Lockdown Lessons: “Personal ownership for work has increased significantly”

Abhishek Gupta, Chief Marketing Officer, Edelweiss Tokio
Abhishek Gupta, Chief Marketing Officer, Edelweiss Tokio

The year 2020 has taught us several harsh lessons. Barely had we entered a new year with renewed hopes and expectations, when the global COVID-19 pandemic jolted all of us out of our comfortable ‘Normal’ zone and flung us into an uncertain world. Terms like lockdown, social distancing, quarantine, work from home, new normal, unprecedented times and the dreaded ‘R’ word – Recession – have become a part and parcel of our daily lives.

India is just emerging out of an over two-month lockdown – a period that has changed our lives, behaviours and the way we conduct business forever. The lessons that we have learnt during the lockdown period and our experiences during the year so far, will help us navigate a world that we had never imagined. Adgully’s latest endeavour – Lockdown Lessons – is an attempt to present the key learnings that India’s business honchos have learnt and imbibed, and which can help the industry navigate the new normal better.

Abhishek Gupta, Chief Marketing Officer, Edelweiss Tokio Life Insurance, talks about how he has evolved in his work habits during the lockdown period, and also remained continuously with his team working remotely.

What are the key lockdown lessons as a professional during the lockdown period?

Until 2-3 months ago, I was a non-believer in Work From Home. This lockdown has, however, completely changed my opinion. I have seen higher productivity, engagement, and decision-making across teams, which has been a positive takeaway. Personal ownership for work has increased significantly and ‘team’ has taken a new meaning. Teams are far more connected now, proactively reaching out to each other, and contributing to make a positive working environment despite the fact they are geographically distant.

Please tell us some of the key takeaways in terms of life lessons from the lockdown period.

At home, the brightest silver lining of this lockdown has been the time I have spent with my family. When you live in a competitive city like Mumbai, it is easy to lose touch with the small joys of life like experimenting in the kitchen, playing a spirited game of monopoly with kids, or watching a movie together. I have been able to indulge in all this and more.

At work, we, as a team, have come closer and take every opportunity to connect on a video call and just talk about non-work developments. We have celebrated far more birthdays, and personal/ team achievements during this lockdown than we did at the office.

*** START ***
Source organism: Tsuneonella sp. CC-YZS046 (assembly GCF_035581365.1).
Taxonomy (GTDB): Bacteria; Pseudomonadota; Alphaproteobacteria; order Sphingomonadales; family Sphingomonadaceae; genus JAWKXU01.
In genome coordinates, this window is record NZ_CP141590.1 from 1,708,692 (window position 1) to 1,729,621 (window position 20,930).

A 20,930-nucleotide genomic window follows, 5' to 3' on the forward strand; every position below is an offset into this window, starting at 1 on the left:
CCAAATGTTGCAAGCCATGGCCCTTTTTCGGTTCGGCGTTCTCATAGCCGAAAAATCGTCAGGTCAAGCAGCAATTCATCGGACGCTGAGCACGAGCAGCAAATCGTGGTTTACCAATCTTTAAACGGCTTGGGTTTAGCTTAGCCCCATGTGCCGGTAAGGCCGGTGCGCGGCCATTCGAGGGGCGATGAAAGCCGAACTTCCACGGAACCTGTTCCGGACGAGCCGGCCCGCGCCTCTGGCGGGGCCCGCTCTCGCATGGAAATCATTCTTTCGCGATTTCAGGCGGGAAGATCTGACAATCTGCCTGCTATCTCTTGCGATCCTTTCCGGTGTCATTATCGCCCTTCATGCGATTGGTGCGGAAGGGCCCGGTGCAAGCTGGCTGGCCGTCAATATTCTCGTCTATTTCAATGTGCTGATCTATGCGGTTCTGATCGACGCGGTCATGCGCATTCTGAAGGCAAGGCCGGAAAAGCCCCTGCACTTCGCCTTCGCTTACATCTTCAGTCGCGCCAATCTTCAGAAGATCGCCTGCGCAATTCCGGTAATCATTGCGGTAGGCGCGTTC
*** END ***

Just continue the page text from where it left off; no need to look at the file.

How did you manage and achieve work-life balance while working from home?

While it was initially challenging to balance the two, I have now found the right balance. On some days, you have to plan your work around your personal commitment and vice versa. Mental wellbeing has become much more important right now considering we are all physically isolated from each other. So, I ensure that I reserve at least 4-5 hours for my family every day. I also stay connected with my brother and parents.

It has been more than two months since the lockdown was enforced. How are you gearing up for back to office mode?

We are not in a hurry to open our offices and are being extremely cautious about the situation on-ground. We are carefully inspecting the situation across states, where our branches are present, and taking decisions accordingly. At least for the next few weeks, I don’t see our HQ opening fully.

But I am looking forward to returning to the workplace and seeing all my colleagues in person, rather than on my computer screen. I am excited to meet and reconnect face to face with my team. In some ways, I still believe in old school marketing and staying connected with the business. In life insurance industry especially, personal interaction makes a lot of difference. I also believe that businesses across sectors will have a higher reliance on marketing in the short term because COVID-19 has completely changed the communication landscape. I expect working closely with HR as facilitation of employee safety, and mental health will become a key focus area in the comeback period. It will be a challenging, but exciting time to navigate this new post-COVID-19 journey.

On a lighter note, I am also looking forward to grabbing a cold beer with my friends.

Any lessons that you picked up in financial management from the lockdown period?

We all love to indulge and a lot of discretionary spending that we do gives us temporary joy. One of the key lessons I have learnt during this lockdown is that we don’t need too many things to be happy. I am re-evaluating my finances and re-prioritising my expenses towards things that can give me long-term value.

Another factor that has become prominent is that we spend a lot of time and energy on growing our wealth, but not on protecting it. COVID-19 has given us all a new perspective on the importance and irreplaceability of insurance and savings. We must financially plan for events like critical illness, disability, and death. We need to critically assess medium- and long-term goals and review our financial portfolios at least annually. This pandemic has also led to newer considerations like do we need to plan for contingencies like a pandemic or earthquake or floods.

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